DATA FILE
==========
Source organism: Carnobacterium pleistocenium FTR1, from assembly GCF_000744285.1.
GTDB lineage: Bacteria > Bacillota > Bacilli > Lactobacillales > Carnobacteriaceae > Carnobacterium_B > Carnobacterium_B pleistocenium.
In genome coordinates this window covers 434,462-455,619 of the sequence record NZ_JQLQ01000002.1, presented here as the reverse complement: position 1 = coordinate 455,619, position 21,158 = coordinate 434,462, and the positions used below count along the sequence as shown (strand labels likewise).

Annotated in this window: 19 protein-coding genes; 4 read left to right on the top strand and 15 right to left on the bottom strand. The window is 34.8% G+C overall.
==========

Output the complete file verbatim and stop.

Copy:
Source organism: Carnobacterium pleistocenium FTR1, from assembly GCF_000744285.1.
GTDB lineage: Bacteria > Bacillota > Bacilli > Lactobacillales > Carnobacteriaceae > Carnobacterium_B > Carnobacterium_B pleistocenium.
In genome coordinates this window covers 434,462-455,619 of the sequence record NZ_JQLQ01000002.1, presented here as the reverse complement: position 1 = coordinate 455,619, position 21,158 = coordinate 434,462, and the positions used below count along the sequence as shown (strand labels likewise).

Annotated in this window: 19 protein-coding genes; 4 read left to right on the top strand and 15 right to left on the bottom strand. The window is 34.8% G+C overall.